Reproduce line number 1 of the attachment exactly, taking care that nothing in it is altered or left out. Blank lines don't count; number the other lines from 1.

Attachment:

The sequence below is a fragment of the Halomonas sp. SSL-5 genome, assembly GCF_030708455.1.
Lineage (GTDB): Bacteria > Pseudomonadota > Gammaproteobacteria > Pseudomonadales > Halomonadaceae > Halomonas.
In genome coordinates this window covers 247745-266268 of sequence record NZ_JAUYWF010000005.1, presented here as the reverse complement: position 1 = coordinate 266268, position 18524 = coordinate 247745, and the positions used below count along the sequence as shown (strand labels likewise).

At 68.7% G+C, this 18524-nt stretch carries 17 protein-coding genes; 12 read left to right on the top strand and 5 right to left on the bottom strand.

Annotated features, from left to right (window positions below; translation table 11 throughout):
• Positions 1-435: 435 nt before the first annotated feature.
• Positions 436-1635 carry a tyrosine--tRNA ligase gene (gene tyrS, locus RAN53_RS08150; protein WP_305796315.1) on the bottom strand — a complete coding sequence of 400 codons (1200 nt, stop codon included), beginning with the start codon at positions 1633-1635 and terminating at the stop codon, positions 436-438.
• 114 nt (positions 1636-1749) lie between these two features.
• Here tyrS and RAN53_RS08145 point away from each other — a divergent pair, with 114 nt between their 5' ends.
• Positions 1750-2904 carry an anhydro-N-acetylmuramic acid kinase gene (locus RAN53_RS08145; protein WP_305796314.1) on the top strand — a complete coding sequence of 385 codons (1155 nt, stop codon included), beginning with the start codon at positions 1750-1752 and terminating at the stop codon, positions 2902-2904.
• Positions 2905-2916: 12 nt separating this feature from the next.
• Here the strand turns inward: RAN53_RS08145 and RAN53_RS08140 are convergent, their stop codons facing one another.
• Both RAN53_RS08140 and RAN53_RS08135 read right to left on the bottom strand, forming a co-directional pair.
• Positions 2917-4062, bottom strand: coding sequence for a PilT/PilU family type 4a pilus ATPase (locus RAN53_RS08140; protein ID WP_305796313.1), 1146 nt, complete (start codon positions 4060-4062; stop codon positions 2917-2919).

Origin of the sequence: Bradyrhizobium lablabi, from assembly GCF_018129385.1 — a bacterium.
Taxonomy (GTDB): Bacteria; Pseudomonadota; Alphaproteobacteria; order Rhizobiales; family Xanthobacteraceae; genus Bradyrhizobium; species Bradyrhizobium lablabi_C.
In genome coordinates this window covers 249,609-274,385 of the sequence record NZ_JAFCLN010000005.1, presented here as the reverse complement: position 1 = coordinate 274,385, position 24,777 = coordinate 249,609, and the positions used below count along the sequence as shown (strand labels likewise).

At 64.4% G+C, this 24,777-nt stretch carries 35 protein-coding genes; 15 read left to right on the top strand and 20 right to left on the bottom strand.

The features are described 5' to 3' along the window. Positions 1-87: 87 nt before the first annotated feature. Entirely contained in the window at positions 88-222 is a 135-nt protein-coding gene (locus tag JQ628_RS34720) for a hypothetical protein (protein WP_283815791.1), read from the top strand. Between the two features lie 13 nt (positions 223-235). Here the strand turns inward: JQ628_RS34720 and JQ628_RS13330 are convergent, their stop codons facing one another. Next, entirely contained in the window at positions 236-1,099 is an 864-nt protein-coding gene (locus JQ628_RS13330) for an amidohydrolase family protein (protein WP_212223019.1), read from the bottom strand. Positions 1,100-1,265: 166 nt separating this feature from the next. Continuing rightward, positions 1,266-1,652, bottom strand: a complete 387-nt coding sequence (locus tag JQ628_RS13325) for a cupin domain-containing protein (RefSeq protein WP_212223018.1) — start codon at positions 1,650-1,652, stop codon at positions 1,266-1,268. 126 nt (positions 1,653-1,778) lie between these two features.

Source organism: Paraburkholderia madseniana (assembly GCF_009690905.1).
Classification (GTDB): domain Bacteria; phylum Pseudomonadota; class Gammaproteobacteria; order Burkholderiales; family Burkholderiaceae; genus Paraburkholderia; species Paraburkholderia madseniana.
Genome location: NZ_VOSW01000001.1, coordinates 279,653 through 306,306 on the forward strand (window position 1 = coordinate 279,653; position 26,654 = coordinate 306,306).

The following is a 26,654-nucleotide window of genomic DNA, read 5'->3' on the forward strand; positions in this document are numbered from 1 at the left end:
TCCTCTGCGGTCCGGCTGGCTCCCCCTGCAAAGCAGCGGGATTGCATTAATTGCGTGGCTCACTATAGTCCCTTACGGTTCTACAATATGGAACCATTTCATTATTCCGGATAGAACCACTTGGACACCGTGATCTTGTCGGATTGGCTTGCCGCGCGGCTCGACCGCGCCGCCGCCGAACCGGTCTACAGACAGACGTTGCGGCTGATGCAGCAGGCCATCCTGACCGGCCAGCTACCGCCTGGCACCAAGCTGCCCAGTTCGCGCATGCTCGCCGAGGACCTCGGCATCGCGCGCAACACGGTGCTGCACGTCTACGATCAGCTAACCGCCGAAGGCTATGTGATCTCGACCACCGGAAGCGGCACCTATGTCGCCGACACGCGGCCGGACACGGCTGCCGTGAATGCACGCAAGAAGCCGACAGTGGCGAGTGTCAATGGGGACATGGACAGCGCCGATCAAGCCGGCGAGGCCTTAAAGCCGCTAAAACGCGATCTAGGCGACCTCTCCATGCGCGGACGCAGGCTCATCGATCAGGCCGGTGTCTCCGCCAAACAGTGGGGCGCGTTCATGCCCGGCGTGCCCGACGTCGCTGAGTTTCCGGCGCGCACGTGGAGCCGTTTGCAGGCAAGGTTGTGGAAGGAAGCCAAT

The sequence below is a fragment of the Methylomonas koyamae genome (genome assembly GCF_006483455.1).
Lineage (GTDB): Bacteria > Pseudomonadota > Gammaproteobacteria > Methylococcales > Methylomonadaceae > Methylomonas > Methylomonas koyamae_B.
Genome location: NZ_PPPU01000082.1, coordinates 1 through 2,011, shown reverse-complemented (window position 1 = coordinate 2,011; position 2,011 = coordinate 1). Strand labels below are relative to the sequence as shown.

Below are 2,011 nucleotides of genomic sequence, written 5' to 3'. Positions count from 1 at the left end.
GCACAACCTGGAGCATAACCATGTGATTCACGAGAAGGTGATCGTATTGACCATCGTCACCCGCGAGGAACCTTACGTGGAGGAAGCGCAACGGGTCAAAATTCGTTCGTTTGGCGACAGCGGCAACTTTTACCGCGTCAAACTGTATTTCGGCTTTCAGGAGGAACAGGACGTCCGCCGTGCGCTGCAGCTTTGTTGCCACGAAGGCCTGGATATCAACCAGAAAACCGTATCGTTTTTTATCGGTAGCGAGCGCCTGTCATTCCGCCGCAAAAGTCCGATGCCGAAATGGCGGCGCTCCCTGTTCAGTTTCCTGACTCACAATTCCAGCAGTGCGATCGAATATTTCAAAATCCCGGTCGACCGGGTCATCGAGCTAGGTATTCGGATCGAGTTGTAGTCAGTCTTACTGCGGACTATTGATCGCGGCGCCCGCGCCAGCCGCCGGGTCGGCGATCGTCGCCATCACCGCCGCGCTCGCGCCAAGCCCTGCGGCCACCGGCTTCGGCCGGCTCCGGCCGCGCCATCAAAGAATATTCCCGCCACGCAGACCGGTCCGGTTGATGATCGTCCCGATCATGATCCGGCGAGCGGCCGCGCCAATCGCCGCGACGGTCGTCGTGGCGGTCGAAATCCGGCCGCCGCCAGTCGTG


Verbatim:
The sequence below is a fragment of the Halomonas sp. SSL-5 genome, assembly GCF_030708455.1.